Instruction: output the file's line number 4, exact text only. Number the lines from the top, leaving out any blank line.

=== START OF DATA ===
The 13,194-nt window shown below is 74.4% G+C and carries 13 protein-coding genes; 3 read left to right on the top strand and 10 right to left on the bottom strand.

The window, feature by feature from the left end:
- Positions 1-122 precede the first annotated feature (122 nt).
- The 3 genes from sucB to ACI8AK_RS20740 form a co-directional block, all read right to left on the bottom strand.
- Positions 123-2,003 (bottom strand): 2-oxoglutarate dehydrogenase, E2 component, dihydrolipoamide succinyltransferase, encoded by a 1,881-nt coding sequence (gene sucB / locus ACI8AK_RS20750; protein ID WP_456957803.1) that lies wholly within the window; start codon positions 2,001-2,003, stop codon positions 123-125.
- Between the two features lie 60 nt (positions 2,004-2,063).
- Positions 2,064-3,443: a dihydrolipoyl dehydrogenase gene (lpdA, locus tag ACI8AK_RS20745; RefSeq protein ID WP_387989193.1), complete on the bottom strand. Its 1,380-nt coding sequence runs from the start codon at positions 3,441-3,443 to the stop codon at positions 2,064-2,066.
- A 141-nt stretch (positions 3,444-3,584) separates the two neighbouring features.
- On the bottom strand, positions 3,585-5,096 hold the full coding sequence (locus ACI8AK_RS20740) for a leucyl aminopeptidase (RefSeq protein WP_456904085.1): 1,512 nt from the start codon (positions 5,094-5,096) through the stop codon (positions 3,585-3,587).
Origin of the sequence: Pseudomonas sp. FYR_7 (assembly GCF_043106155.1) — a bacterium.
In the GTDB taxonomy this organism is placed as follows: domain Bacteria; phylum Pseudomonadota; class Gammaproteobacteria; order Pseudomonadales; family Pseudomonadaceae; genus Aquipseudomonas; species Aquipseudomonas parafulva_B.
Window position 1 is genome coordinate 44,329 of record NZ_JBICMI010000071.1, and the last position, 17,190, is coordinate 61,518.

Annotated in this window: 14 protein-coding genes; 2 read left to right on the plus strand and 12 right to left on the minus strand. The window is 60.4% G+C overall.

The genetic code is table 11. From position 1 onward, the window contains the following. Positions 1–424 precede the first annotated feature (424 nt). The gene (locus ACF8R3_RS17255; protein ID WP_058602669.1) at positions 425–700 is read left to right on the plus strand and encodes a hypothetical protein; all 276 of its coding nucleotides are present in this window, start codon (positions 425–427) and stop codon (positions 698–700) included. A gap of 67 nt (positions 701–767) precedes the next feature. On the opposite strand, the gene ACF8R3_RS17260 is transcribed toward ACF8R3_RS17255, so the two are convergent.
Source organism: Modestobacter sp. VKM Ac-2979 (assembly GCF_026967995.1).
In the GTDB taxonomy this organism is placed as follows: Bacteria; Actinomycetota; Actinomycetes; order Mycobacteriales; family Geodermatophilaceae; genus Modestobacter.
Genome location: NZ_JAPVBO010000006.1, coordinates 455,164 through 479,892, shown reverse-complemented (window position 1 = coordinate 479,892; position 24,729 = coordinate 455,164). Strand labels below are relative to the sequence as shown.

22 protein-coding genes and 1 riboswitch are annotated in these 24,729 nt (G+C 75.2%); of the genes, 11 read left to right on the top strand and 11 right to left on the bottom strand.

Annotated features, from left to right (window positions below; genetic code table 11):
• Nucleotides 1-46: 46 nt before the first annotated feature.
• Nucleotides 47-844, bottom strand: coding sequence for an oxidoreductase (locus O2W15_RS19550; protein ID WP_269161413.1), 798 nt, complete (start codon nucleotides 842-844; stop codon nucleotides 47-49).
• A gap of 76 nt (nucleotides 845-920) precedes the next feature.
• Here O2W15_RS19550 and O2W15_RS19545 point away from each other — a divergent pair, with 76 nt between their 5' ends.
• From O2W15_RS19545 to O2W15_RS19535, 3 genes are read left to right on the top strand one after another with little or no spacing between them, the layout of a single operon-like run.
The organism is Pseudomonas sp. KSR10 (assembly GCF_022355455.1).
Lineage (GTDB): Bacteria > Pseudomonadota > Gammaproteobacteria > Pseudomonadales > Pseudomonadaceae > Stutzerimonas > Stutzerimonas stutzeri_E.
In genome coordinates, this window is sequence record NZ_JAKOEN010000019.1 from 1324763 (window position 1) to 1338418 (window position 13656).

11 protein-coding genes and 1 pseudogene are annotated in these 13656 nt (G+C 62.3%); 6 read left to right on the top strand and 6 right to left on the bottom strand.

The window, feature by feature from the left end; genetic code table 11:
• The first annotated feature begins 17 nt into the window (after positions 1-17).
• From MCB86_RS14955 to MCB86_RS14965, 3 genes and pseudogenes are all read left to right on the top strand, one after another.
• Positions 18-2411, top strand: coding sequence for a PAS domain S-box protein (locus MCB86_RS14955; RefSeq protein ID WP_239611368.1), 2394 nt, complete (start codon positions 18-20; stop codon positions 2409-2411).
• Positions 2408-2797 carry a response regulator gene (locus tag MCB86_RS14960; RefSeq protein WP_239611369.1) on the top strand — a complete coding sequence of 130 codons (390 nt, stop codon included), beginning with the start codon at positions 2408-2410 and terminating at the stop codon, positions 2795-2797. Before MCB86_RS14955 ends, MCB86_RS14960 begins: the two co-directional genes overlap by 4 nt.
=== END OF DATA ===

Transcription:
- The 3 genes from sucB to ACI8AK_RS20740 form a co-directional block, all read right to left on the bottom strand.